Although many estate planning documents address what you would like to happen after you pass away, some documents, like powers of attorney, address what you would like to happen if you are alive but have become incapacitated. There are two types of powers of attorney to consider based on the needs of your situation. These include a power of attorney for healthcare and a power of attorney for property.
Power of attorney for healthcare
A power of attorney for healthcare is a document that allows you to choose someone to make healthcare decisions on your behalf if you are incapacitated. This person is called your healthcare agent, and many people choose a trusted family member or friend for this role.
Some of the responsibilities your healthcare agent could have include:
- Talking with health care providers about your health
- Viewing your medical records and deciding if others should also view them
- Giving permission for tests and treatments
- Selecting where you receive care and who provides that care
- Giving permission to accept, withdraw or decline life-sustaining treatments under certain circumstances
- Decide what should happen to your remains after you die, unless you have already made plans
Power of attorney for property
A power of attorney for property is a document that allows you to choose someone to manage your property and finances on your behalf. This alternate decision-maker is called your agent, and because your agent is tasked with managing your finances, it is important to choose someone you trust. Often people choose a close family member or friend, but it can also be helpful to choose someone who manages his or her own personal finances with care.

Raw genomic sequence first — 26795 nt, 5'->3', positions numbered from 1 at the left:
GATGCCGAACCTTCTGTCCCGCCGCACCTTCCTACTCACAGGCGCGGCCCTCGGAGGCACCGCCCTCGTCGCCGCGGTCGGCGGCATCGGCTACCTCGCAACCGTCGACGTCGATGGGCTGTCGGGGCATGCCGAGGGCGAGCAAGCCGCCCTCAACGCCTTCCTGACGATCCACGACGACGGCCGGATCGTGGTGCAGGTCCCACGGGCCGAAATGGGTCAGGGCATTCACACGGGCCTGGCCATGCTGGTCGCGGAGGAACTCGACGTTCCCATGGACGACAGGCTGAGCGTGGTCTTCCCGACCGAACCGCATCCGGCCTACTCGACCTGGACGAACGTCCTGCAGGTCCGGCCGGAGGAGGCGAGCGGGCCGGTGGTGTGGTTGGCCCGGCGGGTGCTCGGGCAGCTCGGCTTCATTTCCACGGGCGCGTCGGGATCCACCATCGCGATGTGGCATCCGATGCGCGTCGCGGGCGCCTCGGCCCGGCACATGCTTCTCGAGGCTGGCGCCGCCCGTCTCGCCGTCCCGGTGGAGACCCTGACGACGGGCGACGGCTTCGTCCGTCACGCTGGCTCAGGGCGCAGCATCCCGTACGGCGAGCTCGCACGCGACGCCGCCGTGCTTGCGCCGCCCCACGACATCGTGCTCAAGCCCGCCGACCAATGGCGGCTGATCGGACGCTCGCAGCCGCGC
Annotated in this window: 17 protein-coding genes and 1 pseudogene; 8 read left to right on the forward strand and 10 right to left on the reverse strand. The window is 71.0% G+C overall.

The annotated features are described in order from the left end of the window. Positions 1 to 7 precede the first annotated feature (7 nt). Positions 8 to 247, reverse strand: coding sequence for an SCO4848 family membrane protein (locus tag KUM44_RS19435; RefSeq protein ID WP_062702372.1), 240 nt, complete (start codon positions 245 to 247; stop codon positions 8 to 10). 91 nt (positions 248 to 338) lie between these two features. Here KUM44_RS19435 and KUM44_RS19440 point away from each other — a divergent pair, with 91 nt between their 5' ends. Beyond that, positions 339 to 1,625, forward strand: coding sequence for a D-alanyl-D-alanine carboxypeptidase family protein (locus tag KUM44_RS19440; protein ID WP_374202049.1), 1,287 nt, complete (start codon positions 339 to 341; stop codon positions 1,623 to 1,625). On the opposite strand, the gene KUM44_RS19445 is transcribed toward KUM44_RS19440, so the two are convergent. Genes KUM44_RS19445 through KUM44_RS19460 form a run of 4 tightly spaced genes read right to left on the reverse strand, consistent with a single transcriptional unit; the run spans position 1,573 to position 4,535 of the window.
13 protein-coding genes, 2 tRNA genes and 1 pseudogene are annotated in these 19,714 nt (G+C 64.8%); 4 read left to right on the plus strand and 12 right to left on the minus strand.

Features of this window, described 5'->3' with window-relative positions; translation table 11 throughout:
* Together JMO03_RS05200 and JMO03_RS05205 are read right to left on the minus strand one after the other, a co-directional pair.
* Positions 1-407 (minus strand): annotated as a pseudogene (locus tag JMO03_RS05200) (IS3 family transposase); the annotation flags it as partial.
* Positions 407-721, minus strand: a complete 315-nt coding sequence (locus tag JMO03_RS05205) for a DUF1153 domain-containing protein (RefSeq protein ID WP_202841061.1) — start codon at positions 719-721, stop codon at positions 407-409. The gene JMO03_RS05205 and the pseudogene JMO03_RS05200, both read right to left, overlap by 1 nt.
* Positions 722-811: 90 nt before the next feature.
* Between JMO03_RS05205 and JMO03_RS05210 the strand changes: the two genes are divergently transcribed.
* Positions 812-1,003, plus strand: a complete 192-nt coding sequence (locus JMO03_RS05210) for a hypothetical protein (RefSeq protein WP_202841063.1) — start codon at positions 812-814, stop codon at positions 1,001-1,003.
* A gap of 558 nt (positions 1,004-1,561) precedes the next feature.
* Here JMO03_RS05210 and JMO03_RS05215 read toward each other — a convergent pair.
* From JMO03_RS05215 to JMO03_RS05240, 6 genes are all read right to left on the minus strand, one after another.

Some of the powers you can give your agent include the ability to:
- Manage or sell your real estate
- Complete banking transactions
- Pay your bills
- Invest on your behalf
- Hire someone to represent you
Although it is a personal decision to create powers of attorney or not, it can help prevent a loved one being forced to seek guardianship to gain the ability to make healthcare decisions or manage your finances while you are incapacitated. The guardianship process can be time-consuming and expensive, which can cause a delay before important decisions can be made on your behalf.
Although most people choose to have both types of power of attorney, both are not required. You also do not have to choose the same person as both agents. However, it can be helpful to choose agents who get along.
Estate plans often include more than wills and trusts. Powers of attorney can be beneficial estate planning tools to protect your interests while you are incapacitated and protect your loved ones from the costs associated with the guardianship process.